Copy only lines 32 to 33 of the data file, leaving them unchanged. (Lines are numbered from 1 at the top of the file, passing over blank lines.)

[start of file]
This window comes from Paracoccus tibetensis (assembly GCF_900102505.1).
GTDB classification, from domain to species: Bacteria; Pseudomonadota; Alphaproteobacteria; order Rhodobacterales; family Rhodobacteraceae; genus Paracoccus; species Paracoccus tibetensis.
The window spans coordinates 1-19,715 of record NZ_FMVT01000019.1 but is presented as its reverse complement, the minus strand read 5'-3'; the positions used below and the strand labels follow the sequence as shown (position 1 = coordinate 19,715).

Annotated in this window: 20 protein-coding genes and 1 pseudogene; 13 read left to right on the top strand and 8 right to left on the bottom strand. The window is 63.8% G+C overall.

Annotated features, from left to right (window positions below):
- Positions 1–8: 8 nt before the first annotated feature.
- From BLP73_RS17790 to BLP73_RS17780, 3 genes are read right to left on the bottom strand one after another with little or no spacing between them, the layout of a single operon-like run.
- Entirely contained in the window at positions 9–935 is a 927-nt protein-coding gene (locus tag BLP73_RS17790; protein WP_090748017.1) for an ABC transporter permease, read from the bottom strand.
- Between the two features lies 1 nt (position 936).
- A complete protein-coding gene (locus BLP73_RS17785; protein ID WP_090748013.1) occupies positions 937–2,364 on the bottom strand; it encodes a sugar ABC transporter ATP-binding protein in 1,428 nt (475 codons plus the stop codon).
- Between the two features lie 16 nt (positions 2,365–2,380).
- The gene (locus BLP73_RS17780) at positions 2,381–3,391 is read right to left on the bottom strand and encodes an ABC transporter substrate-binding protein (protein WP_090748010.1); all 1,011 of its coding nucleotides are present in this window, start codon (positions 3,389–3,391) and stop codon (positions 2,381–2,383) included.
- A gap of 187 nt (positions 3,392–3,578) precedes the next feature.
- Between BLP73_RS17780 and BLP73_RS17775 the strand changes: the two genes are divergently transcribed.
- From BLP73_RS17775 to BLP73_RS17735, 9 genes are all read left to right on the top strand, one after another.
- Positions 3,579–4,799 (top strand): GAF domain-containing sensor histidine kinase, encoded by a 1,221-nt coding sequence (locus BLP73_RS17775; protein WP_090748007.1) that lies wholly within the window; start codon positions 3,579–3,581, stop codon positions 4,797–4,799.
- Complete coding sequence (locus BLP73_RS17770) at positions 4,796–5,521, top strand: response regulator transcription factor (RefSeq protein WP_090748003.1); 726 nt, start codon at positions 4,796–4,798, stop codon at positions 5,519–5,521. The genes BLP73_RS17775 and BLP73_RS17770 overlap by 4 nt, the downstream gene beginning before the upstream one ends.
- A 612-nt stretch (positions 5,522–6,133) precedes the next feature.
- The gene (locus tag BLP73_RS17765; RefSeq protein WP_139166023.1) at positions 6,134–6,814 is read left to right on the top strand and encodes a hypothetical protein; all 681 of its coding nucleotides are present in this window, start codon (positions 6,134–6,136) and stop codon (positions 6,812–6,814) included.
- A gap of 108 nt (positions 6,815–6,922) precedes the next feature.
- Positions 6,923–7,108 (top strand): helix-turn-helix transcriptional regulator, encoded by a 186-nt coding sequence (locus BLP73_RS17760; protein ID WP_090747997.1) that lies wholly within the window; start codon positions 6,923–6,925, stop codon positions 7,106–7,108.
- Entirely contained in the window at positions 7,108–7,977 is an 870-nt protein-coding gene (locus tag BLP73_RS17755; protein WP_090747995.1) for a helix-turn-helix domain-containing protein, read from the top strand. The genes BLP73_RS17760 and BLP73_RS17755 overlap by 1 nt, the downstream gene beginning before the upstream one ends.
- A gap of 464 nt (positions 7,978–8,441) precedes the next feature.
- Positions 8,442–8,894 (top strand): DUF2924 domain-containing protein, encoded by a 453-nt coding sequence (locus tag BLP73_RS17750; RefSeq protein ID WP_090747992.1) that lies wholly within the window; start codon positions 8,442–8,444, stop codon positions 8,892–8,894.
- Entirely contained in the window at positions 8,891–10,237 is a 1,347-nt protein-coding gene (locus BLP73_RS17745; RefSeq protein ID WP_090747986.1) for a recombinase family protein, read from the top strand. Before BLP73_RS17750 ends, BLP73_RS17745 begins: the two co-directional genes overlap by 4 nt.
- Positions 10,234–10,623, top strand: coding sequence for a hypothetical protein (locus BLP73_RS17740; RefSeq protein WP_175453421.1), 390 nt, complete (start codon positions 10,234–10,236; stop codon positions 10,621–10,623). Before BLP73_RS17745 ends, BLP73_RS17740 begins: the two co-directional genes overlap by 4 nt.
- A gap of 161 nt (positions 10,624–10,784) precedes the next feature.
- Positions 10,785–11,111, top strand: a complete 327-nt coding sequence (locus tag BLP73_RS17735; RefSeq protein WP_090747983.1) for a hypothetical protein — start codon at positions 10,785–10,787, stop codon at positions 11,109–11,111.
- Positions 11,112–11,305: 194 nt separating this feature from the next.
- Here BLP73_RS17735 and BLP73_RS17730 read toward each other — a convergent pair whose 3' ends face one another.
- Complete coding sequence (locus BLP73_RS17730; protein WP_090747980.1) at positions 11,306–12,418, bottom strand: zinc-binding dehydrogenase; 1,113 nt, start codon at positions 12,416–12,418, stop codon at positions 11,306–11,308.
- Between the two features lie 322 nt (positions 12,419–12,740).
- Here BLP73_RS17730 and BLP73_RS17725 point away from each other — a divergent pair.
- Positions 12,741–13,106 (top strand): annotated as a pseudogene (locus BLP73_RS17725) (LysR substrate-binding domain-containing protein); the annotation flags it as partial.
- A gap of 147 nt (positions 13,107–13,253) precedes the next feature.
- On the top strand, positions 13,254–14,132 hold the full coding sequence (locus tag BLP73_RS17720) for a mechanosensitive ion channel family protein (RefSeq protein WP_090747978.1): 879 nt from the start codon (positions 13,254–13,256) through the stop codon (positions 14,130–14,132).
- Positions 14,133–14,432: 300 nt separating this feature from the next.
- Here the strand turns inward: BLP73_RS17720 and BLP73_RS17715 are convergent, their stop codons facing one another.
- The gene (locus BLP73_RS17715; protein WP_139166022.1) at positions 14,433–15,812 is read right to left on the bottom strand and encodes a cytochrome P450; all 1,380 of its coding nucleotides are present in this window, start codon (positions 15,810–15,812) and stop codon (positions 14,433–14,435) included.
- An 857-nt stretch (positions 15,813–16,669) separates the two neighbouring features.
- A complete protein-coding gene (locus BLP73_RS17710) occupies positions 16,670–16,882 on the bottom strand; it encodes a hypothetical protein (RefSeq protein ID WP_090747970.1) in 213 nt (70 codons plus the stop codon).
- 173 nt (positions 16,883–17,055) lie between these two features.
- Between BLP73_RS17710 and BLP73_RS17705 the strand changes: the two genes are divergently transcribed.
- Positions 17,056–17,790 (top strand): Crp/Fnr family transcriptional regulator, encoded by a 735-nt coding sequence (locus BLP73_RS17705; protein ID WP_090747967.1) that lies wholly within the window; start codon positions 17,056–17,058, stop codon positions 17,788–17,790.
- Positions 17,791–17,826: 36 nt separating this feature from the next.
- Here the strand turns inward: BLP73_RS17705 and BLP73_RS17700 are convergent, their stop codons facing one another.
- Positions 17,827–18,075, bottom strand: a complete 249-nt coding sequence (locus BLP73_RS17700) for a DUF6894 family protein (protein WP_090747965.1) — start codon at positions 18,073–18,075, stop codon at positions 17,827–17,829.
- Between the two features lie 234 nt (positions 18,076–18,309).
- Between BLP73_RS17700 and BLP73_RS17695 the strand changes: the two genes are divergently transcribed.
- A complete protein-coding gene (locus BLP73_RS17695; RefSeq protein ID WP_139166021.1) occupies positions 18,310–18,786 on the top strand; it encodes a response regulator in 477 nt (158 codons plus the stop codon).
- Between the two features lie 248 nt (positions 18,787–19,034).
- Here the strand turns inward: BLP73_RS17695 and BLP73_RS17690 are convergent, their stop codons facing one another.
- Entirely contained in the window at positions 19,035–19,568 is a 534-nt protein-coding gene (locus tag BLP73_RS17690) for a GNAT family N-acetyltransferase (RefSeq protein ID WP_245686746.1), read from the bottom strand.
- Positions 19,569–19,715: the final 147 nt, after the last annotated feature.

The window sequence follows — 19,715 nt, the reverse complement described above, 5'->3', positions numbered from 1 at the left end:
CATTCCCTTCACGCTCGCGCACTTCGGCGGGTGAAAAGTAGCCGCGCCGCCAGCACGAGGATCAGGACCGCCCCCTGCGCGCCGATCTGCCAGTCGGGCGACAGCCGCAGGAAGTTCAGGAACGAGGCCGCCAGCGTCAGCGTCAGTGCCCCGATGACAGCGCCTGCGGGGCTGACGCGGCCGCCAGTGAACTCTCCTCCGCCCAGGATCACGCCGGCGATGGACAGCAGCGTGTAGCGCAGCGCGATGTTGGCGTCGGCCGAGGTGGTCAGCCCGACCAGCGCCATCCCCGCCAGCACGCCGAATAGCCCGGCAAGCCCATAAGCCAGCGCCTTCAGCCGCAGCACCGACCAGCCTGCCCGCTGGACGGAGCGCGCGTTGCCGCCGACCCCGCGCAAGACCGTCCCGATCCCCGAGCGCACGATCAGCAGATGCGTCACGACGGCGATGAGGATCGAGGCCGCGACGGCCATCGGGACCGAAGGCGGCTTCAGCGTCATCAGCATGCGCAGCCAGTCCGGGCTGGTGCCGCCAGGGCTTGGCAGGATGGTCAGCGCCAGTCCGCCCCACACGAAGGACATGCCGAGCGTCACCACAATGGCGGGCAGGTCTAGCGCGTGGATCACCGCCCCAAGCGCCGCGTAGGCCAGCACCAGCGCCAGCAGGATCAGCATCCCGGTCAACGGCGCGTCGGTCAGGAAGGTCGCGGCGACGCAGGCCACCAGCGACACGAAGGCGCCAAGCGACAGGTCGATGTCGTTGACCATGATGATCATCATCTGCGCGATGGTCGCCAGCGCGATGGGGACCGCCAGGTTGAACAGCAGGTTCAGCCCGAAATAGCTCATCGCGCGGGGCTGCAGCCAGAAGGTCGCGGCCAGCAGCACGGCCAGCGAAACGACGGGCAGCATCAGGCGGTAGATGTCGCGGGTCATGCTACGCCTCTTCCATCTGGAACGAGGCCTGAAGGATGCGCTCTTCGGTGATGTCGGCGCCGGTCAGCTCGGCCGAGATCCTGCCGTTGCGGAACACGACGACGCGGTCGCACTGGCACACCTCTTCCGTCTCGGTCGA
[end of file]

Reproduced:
- Between the two features lie 322 nt (positions 12,419–12,740).
- Here BLP73_RS17730 and BLP73_RS17725 point away from each other — a divergent pair.